Los Angeles (AFP) - Donald Sterling's lawyers opted not to call Shelly Sterling as a witness in their court fight to block her sale of the NBA's Los Angeles Clippers and abruptly rested their case.
The move sets the stage for closing arguments on Monday in the case in which Donald Sterling is challenging his estranged wife's authority to sell the club for $2 billion to former Microsoft chief executive Steve Ballmer.
The final witness called on behalf of Donald Sterling was doctor Jeffrey Cummings, an expert in Alzheimer's disease who acknowledged under cross-examination by Shelly Sterling's lawyer Pierce O'Donnell that the two doctors who found the Clippers owner mentally incompetent did not have to state the reason for their examinations beforehand.
Donald Sterling's lawyer, Maxwell Blecher, had been expected to call Shelly Sterling, but decided not to after Los Angeles Superior Court Judge Michael Levanas said he could not ask his client's estranged wife about her lawsuit against her husband's former companion, V. Stiviano, or about the Clippers owner's antitrust lawsuit against the NBA.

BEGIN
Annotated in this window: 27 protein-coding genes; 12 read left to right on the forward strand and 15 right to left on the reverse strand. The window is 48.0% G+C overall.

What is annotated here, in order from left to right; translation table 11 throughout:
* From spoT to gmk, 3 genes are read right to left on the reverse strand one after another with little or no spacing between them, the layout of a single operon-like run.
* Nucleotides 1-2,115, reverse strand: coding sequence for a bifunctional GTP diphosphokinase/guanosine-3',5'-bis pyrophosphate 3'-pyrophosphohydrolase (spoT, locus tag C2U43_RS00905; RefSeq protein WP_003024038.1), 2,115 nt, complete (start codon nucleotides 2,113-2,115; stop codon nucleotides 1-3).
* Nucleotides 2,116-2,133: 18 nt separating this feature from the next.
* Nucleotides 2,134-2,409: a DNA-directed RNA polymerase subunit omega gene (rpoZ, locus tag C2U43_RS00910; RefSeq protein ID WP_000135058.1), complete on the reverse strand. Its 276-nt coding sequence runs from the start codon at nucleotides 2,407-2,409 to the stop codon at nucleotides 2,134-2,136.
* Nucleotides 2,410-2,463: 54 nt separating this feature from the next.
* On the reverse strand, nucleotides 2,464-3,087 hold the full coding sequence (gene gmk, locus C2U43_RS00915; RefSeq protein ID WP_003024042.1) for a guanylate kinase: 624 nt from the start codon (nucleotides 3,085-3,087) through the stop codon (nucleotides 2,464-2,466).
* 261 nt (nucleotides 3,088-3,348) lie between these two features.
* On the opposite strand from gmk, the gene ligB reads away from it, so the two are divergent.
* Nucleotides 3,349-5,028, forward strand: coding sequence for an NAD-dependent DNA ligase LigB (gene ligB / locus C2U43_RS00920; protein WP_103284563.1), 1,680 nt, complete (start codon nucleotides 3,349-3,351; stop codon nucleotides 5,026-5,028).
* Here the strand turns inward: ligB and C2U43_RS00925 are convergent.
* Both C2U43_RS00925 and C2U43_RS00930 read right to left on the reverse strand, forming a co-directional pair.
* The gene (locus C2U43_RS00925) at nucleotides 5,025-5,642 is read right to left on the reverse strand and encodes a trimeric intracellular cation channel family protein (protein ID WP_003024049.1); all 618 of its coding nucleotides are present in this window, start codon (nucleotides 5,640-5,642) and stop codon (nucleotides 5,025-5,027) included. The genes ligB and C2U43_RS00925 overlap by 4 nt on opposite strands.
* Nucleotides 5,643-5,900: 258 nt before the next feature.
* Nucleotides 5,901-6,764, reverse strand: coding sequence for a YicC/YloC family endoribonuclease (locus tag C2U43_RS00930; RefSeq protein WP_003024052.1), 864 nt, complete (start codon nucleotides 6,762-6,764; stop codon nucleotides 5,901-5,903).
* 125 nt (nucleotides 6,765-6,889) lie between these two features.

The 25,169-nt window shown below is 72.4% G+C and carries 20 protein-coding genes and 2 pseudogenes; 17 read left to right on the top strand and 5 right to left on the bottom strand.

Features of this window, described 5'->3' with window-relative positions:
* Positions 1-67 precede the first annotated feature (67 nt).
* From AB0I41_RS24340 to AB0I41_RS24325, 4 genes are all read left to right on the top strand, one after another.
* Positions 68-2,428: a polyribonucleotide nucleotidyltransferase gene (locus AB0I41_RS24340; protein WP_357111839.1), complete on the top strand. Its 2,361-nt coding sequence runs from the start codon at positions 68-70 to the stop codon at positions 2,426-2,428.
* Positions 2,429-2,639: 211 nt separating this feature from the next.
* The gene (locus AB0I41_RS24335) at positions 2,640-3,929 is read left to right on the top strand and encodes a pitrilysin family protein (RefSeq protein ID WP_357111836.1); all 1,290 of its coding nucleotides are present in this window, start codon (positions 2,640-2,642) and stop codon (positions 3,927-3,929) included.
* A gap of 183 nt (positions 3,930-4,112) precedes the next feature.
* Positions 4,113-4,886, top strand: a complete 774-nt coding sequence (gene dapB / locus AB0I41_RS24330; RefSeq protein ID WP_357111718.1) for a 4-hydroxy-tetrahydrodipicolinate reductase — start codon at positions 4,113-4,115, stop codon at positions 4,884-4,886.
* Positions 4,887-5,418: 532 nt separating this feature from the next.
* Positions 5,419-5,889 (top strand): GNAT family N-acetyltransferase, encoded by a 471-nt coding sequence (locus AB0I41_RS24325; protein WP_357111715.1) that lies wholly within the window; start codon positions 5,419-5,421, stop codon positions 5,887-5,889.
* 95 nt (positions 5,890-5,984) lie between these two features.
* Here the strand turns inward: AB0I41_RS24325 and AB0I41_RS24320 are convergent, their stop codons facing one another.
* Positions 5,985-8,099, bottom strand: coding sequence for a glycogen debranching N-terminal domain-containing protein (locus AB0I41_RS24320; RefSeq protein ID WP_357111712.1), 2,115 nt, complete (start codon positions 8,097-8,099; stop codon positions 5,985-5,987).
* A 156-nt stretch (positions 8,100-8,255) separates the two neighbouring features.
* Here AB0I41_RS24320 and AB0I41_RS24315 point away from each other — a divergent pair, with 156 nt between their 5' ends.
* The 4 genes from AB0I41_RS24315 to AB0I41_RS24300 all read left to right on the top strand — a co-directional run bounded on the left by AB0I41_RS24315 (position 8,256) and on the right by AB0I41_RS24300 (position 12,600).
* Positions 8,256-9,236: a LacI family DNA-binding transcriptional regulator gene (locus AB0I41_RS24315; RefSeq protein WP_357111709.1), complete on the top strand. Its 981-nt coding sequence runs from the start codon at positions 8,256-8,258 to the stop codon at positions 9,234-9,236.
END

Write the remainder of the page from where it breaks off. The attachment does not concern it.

After the court proceedings O'Donnell said that Donald Sterling's argument that he had been the victim of fraud had "disappeared like that."
Shelly Sterling negotiated the deal as the trustee of the Sterling family trust, after Donald Sterling's position as co-trustee was terminated when two medical experts declared him mentally incompetent to handle trust affairs.
The sale was precipitated in April, when recordings of Sterling making racist comments to his would-be girlfriend Stiviano led to his being banned from the NBA for life by league commissioner Adam Silver.
An August 15 deadline to complete the deal is approaching, with the risk that the offer could be withdrawn if it isn't finalized by then.
O'Donnell voiced confidence that Levanas will see Donald Sterling's efforts as a "diversion" and refuse to block the sale.
O'Donnell also scoffed at the latest lawsuit filed by Sterling
on Tuesday against his wife, the NBA, the Clippers and Silver saying it raised "the same old issues".
"Donald Sterling is running out of courts in which to file cases," O'Donnell said, noting that the octogenarian billionaire has filed suits in federal and state court and well as battling his wife in probate court.
Levanas told lawyers for both parties he wants the closing arguments to be focused on whether Shelly Sterling had authority under the family trust to remove her husband as a co-trustee because of his alleged mental incompetence and whether her husband's subsequent revocation of the trust had any effect on her ability to sell the team to Ballmer.